Food stamps and farmers markets

Here’s a way of fighting hunger and obesity at the same time, by incentivising (or perhaps just enabling) healthier food choices for those on public assistance. But I wonder how many people who’d like to take advantage of such a program would actually have a farmer’s market they could easily get to? And there’s the issue that, if you’re poor and your job, time, and home situations are less stable, canned goods and fast food may be (as noted earlier) a better fit for your short-term needs.


In the 2008 farm bill, Congress allocated $20 million for a pilot program to explore how to create incentives to purchase fruits, vegetables or other healthful foods in order to improve the diets of food stamp recipients and potentially reduce obesity. Several nonprofit groups and foundations are experimenting with similar incentives.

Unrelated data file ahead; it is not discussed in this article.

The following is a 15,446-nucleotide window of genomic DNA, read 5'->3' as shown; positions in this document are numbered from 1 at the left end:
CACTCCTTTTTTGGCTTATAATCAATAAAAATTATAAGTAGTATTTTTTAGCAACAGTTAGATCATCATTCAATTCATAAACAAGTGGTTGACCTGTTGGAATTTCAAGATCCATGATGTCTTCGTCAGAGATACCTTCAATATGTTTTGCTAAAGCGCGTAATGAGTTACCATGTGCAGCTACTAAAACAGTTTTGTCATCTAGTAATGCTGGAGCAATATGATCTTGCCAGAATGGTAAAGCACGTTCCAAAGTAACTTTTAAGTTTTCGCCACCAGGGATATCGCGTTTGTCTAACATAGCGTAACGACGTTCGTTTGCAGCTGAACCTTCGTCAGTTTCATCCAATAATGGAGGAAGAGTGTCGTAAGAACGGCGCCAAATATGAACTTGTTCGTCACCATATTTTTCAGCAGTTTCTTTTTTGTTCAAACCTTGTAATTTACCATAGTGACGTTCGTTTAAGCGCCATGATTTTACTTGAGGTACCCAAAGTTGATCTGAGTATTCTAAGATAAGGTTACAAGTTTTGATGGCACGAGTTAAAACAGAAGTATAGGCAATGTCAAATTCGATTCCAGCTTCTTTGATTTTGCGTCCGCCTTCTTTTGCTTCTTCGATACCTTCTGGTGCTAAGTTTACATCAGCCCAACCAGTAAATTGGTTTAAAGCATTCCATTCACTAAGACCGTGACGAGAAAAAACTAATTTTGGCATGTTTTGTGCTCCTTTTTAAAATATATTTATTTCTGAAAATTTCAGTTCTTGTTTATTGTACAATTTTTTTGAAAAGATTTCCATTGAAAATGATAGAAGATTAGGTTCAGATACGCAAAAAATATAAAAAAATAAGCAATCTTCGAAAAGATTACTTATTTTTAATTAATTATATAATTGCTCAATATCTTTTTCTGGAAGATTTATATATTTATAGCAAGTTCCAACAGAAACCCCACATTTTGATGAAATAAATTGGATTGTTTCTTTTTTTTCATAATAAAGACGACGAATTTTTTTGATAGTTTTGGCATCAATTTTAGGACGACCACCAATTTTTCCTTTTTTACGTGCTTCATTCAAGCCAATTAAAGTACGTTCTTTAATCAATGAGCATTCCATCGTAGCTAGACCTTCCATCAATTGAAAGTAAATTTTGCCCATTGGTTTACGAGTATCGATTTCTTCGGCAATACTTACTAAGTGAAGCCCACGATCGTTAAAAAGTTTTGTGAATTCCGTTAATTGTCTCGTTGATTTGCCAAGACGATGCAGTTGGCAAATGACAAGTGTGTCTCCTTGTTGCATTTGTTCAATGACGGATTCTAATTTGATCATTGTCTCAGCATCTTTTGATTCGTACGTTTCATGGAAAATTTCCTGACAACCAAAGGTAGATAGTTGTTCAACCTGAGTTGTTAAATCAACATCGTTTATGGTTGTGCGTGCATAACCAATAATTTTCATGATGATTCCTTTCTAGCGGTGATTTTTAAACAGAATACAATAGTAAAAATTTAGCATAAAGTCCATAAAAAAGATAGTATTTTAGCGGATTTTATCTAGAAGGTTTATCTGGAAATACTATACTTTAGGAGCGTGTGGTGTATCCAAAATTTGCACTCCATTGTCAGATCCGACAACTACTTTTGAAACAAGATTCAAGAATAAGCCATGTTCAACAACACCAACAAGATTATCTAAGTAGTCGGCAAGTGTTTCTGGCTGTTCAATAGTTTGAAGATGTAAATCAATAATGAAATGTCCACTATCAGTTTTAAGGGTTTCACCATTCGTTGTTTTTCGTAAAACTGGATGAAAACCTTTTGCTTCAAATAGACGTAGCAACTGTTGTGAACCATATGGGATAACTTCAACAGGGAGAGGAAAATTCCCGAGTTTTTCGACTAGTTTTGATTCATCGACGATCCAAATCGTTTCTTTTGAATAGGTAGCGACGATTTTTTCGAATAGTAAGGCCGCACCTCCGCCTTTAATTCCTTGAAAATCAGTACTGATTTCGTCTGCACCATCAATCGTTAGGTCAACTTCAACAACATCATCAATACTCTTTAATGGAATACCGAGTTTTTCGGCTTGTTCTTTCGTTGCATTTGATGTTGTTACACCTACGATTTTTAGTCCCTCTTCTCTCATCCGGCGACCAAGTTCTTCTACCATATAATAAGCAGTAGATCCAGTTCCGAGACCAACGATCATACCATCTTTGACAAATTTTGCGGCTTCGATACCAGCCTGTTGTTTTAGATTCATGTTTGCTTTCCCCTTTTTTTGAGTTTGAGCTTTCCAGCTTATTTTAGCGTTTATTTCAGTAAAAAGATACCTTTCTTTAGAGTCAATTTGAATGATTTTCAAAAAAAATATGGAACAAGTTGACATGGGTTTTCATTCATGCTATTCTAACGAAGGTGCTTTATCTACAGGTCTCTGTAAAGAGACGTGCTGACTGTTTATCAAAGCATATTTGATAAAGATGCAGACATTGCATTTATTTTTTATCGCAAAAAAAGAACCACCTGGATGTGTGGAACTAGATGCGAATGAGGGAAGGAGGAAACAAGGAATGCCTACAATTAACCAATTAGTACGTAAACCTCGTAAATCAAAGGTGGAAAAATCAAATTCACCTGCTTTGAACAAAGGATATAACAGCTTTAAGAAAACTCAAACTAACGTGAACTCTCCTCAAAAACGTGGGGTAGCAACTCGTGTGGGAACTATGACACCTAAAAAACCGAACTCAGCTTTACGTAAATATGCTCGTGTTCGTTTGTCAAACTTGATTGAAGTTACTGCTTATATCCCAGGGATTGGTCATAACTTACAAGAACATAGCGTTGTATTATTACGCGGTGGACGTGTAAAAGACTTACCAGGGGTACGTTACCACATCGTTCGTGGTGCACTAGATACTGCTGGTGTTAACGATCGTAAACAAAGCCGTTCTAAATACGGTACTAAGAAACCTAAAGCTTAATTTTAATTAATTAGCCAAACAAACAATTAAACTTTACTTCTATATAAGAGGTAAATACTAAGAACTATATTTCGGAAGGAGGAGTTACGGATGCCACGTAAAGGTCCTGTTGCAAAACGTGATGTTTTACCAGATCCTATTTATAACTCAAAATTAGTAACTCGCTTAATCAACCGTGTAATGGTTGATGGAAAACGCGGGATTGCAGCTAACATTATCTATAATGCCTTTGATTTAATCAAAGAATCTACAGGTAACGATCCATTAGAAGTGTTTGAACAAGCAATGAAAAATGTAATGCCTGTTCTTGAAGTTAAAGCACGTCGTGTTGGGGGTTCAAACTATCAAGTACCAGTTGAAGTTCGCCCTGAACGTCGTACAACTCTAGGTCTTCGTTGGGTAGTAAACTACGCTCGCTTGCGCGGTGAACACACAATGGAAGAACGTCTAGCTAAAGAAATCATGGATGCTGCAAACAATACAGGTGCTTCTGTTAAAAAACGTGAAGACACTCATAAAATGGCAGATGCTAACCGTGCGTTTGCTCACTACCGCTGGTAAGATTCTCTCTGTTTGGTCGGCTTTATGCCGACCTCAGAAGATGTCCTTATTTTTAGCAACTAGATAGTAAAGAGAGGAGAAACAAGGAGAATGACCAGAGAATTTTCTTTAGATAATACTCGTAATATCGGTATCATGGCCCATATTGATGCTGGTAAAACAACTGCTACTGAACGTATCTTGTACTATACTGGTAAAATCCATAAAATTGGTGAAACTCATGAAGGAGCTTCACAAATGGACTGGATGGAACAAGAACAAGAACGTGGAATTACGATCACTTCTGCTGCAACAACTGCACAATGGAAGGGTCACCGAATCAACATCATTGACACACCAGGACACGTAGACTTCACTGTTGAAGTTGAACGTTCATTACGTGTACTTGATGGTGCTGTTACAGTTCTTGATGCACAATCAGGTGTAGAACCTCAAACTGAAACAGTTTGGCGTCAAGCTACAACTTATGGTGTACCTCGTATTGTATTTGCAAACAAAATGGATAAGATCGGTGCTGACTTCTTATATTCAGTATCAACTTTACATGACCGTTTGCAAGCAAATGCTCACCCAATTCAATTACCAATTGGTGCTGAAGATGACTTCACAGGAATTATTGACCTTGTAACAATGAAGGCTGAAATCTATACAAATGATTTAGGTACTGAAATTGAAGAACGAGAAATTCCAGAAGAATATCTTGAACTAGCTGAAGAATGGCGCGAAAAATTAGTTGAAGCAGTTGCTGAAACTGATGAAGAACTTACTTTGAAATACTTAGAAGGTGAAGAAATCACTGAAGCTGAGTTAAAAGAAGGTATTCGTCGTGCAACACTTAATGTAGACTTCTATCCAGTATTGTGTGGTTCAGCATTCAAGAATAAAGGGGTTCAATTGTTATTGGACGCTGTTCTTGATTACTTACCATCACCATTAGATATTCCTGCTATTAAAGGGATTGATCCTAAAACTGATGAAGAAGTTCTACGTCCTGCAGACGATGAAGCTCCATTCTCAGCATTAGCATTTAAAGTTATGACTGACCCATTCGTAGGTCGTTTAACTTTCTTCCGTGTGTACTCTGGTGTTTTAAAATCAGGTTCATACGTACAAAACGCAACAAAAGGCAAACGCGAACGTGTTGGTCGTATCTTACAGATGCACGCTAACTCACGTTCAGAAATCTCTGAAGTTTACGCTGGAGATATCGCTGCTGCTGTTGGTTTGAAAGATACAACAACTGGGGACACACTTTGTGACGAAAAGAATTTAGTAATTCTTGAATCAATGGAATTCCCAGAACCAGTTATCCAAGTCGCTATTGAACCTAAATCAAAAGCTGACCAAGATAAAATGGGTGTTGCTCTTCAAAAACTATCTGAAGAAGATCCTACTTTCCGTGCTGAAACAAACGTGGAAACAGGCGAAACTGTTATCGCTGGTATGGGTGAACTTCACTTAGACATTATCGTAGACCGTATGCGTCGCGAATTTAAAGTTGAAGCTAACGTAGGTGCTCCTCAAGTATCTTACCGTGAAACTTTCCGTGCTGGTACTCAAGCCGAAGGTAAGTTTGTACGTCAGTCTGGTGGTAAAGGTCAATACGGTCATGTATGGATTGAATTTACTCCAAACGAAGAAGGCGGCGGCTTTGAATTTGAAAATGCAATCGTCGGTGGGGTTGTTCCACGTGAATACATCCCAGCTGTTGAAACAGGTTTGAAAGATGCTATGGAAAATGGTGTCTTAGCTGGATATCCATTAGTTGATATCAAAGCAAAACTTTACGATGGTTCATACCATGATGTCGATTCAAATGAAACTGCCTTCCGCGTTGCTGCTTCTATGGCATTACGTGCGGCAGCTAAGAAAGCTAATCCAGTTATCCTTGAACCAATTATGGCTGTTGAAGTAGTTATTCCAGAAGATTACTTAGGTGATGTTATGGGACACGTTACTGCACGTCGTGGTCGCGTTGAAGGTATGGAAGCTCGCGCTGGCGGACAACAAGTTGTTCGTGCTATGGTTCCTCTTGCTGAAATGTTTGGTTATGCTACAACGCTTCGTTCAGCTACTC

One is the Wholesome Wave Foundation, an organization that works to make locally grown food more widely available. In the spring, it launched a program that doubles the value of food stamps and fruit and vegetable vouchers of low-income mothers and seniors who use them at farmers markets in Connecticut, Massachusetts and California.The Wholesome Wave matching grants were an instant hit at the City Heights market in San Diego. On the first day that matching funds became available, sales using government-issued electronic benefit cards soared by more than 200 percent. In subsequent weeks, the line to receive matching vouchers formed at 7:30 a.m., and the available funds were exhausted by 9:30 a.m., just 30 minutes after the market opened.

“We’re not taking away your benefits because you spend them on Twinkies,” said Michel Nischan, a Connecticut chef and president of Wholesome Wave. “But if you decide you want to spend it on fresh tomatoes, you’ll get double your money.”

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